Mr. and Mrs. John F. Kennedy
were the most luminous icons of America after World War II and
after his death she persevered and cultivated a persona that was
celebrated and became a legendary fashioner of impeccable taste.
Her impact on American culture was significant. She took America
out of the staid and conservative 1950s and into the world of
classy international elegance and also became an important champion
of the arts and historic preservation. Although the world would
plunge soon after her husband's assassination into a wildly liberated
mode of often outrageous fashions and off-beat lifestyles, Jacqueline
("Jackie") Kennedy would long continue to represent
for many Americans the epitome of good taste.
She wowed them in Washington
and New York and many of the world's capitals and despite her
very soft voice she left a discrete legacy of strong commitment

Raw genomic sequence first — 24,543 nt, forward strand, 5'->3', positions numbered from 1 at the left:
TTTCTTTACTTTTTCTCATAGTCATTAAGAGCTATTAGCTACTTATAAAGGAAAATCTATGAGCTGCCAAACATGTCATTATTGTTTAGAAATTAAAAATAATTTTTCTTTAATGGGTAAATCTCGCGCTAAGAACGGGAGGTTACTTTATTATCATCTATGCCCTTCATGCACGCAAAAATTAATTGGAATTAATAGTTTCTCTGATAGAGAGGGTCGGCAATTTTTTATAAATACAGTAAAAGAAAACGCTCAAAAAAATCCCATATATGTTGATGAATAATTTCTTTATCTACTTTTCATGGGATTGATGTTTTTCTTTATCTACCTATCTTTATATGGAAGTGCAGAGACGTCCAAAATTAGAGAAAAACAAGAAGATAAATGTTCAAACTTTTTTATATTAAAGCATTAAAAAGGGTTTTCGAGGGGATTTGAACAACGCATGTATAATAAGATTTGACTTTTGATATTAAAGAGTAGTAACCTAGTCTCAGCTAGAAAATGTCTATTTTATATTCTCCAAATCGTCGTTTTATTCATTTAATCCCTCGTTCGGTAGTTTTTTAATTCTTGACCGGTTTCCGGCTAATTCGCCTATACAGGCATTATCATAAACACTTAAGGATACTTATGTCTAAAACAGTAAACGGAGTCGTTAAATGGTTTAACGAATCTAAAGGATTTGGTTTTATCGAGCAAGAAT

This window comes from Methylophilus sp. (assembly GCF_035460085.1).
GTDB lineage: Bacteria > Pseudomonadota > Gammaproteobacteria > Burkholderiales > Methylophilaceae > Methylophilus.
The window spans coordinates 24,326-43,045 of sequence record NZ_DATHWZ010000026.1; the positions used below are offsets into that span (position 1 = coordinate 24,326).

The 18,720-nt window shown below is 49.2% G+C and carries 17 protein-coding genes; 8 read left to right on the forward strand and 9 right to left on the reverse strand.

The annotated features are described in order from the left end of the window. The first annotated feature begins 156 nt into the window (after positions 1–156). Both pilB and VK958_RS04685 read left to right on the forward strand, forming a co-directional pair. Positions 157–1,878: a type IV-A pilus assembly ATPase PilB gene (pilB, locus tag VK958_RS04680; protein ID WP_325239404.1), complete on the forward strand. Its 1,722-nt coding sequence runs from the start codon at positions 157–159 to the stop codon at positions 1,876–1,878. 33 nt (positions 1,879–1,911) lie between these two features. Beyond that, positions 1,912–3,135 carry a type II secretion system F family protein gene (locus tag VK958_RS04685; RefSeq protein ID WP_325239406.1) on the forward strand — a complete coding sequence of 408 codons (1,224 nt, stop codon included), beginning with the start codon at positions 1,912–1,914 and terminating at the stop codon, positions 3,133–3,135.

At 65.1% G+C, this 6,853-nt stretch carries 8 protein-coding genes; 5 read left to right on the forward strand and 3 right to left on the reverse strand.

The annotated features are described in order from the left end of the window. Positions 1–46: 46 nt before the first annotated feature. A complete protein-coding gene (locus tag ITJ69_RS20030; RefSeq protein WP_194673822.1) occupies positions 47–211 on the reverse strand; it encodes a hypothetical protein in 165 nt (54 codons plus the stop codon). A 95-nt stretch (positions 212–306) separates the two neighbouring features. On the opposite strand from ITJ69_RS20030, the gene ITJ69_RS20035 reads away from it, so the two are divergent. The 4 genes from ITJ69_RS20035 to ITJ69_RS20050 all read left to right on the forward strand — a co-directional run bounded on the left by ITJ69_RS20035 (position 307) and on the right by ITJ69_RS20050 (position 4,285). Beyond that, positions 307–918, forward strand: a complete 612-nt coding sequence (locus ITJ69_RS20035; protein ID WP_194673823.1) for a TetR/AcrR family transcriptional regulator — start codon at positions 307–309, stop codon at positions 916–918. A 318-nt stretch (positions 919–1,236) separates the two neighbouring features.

to many causes. She had flair and she had substance. She was no
overnight, flamboyant but lightweight sensation but a generational
force, a madonna of the palace.
For many Americans, the
Kennedy White House years were mostly "black-and-white"
as color television was not yet widely introduced. This show may
well be an eye-opener for even many "Jackie" fans for
it truly shows off her famous and fabulous wardrobe to great advantage.
The exhibition and the excellent catalogue also accompany most
of the clothes with excellent photographs of Mrs. Kennedy wearing
In his introductory essay
to the exhibition catalogue of the clothes featured in the show,
Arthur M. Schlesinger, the historian and close Kennedy associate,
writes: "She was a woman of notable beauty, at once wistful
and luminous, and of acute intelligence and exacting expectation.
She had been reared in a class, a time, the 1940s, and a place,